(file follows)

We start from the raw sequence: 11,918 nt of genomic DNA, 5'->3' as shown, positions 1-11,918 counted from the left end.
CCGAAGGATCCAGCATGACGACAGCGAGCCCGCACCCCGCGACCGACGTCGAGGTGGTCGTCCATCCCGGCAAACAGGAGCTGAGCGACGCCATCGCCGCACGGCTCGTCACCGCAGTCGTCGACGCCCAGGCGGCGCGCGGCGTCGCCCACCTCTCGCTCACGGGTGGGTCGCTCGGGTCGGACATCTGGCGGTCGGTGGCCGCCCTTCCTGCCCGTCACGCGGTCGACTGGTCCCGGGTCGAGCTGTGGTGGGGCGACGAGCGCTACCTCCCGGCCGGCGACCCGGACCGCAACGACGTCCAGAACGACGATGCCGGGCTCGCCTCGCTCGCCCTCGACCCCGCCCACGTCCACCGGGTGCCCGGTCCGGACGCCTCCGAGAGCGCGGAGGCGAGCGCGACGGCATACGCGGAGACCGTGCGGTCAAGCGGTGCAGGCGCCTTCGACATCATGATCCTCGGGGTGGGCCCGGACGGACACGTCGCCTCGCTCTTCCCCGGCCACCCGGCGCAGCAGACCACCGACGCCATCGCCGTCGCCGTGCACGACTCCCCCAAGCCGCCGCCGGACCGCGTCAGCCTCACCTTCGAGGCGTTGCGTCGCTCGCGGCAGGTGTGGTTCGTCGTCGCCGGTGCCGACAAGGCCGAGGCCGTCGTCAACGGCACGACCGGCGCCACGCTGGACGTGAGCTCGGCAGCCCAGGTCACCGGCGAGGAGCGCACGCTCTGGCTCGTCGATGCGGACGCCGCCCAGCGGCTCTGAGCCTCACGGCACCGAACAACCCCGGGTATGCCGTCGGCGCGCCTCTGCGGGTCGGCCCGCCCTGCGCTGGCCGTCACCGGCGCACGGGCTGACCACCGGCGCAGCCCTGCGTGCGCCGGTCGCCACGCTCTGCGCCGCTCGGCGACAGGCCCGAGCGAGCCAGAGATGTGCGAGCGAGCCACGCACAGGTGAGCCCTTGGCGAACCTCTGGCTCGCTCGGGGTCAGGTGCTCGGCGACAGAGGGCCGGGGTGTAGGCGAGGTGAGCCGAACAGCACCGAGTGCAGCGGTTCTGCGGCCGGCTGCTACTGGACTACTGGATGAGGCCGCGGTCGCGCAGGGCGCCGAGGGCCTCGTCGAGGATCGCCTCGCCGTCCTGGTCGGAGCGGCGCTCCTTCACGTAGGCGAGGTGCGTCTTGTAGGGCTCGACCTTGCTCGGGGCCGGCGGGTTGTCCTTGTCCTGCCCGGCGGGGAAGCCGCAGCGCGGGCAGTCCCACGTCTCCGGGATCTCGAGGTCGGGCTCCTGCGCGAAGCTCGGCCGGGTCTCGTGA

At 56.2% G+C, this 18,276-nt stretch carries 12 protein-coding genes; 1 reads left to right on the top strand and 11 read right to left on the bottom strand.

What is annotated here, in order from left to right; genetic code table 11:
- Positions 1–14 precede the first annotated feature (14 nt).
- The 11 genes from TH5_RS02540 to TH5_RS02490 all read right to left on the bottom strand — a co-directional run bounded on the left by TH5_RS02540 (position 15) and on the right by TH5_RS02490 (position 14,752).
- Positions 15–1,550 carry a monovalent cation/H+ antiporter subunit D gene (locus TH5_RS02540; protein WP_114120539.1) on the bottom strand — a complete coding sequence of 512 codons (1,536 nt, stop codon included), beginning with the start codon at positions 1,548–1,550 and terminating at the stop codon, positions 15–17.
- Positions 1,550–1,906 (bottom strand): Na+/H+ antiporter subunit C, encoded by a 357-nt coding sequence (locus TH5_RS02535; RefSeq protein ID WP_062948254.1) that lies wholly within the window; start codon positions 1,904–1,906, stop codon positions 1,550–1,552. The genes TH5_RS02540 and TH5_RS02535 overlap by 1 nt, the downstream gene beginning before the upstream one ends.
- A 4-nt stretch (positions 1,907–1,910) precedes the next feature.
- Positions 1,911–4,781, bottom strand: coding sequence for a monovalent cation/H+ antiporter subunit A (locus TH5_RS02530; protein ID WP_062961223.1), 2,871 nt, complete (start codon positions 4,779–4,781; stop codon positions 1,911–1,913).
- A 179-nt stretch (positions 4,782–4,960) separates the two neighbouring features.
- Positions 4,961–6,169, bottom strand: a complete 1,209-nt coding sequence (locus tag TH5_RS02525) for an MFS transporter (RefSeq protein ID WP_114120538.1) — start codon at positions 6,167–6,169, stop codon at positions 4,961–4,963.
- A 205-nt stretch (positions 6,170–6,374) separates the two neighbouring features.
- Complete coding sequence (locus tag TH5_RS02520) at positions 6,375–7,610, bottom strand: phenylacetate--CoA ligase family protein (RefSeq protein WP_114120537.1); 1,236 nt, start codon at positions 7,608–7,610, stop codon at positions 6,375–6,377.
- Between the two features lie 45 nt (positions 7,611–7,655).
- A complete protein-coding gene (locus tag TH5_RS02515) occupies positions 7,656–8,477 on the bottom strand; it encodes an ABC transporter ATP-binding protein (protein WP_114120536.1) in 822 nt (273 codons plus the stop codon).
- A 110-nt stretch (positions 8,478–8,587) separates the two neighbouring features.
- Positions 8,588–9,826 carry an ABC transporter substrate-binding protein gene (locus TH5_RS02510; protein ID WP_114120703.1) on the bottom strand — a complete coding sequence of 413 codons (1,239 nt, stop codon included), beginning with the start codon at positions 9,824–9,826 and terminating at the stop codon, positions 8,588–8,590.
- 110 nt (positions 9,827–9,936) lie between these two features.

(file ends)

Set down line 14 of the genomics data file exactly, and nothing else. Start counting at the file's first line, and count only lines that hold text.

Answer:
- Complete coding sequence (locus tag TH5_RS02520) at positions 6,375–7,610, bottom strand: phenylacetate--CoA ligase family protein (RefSeq protein WP_114120537.1); 1,236 nt, start codon at positions 7,608–7,610, stop codon at positions 6,375–6,377.